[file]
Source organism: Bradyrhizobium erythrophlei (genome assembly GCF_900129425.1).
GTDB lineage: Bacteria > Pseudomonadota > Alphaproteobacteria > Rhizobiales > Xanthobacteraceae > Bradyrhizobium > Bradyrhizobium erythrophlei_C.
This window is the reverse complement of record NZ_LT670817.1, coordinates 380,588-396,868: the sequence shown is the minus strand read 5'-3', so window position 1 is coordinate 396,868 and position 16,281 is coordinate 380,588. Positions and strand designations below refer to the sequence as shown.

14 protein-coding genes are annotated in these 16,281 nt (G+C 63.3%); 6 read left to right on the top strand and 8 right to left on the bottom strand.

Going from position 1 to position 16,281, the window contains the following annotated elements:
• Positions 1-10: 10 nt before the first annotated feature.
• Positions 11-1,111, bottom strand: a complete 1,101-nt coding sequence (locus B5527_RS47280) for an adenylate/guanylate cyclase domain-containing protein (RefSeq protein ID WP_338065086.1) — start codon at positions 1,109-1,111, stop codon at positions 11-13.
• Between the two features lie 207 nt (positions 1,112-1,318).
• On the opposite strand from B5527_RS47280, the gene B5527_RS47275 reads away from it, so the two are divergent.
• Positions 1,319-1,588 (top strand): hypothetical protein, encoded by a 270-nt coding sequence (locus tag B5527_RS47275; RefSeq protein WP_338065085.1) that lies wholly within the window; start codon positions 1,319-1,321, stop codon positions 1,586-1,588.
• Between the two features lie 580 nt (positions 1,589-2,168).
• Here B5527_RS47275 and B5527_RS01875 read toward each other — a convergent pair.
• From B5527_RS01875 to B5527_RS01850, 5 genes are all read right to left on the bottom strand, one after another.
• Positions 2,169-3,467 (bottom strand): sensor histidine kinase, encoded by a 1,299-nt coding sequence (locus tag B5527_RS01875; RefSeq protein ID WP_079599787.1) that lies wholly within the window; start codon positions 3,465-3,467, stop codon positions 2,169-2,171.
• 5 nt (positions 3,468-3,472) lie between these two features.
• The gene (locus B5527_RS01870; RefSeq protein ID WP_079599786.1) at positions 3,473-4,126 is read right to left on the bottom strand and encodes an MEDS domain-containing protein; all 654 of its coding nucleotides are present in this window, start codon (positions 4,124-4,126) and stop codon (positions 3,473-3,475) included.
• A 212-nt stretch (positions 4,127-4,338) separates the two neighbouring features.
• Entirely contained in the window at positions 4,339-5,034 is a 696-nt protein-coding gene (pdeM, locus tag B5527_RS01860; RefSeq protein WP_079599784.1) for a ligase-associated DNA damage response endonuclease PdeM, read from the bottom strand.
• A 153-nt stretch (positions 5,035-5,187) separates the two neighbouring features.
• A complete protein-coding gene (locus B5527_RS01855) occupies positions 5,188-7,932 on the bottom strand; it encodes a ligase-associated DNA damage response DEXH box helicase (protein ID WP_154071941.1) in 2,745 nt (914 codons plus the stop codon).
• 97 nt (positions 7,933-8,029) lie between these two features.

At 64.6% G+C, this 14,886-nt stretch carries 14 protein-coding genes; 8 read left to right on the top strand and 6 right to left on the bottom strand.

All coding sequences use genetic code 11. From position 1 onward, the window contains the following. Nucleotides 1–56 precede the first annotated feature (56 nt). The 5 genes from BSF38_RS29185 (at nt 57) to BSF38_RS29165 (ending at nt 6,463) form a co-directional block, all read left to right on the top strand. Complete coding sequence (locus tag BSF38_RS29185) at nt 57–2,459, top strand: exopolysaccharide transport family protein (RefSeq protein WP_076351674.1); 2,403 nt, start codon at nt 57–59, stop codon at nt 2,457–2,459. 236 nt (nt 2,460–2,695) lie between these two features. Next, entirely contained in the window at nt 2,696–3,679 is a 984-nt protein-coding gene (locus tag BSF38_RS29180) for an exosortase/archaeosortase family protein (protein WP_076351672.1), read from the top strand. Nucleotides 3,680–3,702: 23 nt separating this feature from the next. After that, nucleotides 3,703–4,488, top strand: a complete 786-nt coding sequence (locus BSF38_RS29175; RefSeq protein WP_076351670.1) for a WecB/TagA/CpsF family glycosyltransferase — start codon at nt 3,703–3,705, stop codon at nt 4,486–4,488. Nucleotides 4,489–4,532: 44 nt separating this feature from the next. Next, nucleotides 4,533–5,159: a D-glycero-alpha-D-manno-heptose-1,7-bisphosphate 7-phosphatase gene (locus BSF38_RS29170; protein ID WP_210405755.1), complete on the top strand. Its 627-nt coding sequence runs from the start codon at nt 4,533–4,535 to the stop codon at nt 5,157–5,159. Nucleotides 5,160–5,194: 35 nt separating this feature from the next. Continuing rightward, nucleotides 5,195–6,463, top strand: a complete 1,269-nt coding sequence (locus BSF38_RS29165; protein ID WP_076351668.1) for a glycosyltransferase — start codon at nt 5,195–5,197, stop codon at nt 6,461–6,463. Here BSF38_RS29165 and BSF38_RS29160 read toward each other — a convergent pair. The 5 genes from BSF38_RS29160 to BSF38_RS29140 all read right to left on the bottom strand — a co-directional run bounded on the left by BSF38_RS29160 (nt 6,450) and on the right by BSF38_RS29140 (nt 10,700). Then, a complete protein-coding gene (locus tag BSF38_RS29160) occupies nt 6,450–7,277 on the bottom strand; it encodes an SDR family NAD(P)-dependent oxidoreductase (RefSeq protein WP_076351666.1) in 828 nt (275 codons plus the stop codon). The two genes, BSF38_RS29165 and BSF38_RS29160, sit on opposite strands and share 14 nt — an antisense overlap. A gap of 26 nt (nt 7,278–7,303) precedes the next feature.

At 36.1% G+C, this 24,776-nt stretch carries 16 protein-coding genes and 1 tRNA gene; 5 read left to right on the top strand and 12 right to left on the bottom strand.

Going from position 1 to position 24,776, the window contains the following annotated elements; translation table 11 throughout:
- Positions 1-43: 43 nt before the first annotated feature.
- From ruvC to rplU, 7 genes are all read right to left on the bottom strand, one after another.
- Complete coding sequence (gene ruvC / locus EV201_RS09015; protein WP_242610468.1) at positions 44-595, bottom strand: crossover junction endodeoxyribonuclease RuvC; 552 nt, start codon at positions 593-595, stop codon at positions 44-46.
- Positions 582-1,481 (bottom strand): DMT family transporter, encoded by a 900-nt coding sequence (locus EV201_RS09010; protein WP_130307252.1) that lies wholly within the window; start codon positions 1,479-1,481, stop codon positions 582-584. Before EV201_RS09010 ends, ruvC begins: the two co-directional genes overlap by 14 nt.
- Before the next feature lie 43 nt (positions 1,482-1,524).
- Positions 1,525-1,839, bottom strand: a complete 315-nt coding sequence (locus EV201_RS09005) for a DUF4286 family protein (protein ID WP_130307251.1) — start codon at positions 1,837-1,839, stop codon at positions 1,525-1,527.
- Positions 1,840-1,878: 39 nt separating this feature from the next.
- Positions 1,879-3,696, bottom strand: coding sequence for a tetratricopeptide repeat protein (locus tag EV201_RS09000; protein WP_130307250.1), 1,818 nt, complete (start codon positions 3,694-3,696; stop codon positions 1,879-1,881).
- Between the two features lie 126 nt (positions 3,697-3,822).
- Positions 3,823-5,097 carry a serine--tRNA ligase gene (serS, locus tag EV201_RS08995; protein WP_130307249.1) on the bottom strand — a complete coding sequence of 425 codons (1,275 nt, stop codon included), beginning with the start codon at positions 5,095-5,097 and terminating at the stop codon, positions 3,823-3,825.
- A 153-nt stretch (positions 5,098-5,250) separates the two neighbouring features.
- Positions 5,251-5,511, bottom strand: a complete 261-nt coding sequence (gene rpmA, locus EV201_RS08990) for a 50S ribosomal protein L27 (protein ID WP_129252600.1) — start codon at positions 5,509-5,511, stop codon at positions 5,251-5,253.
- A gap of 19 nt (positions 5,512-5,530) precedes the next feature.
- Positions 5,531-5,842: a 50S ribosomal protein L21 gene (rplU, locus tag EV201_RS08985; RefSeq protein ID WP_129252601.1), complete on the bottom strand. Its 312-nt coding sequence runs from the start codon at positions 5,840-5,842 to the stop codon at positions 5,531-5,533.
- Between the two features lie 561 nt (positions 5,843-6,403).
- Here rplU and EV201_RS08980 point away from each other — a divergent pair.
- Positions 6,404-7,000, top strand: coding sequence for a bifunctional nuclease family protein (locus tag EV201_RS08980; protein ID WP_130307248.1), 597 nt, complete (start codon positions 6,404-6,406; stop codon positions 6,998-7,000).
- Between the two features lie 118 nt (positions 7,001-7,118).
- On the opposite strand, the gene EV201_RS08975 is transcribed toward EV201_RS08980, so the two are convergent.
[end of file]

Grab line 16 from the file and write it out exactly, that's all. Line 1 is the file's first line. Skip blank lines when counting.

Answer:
• The gene (locus B5527_RS01870; RefSeq protein ID WP_079599786.1) at positions 3,473-4,126 is read right to left on the bottom strand and encodes an MEDS domain-containing protein; all 654 of its coding nucleotides are present in this window, start codon (positions 4,124-4,126) and stop codon (positions 3,473-3,475) included.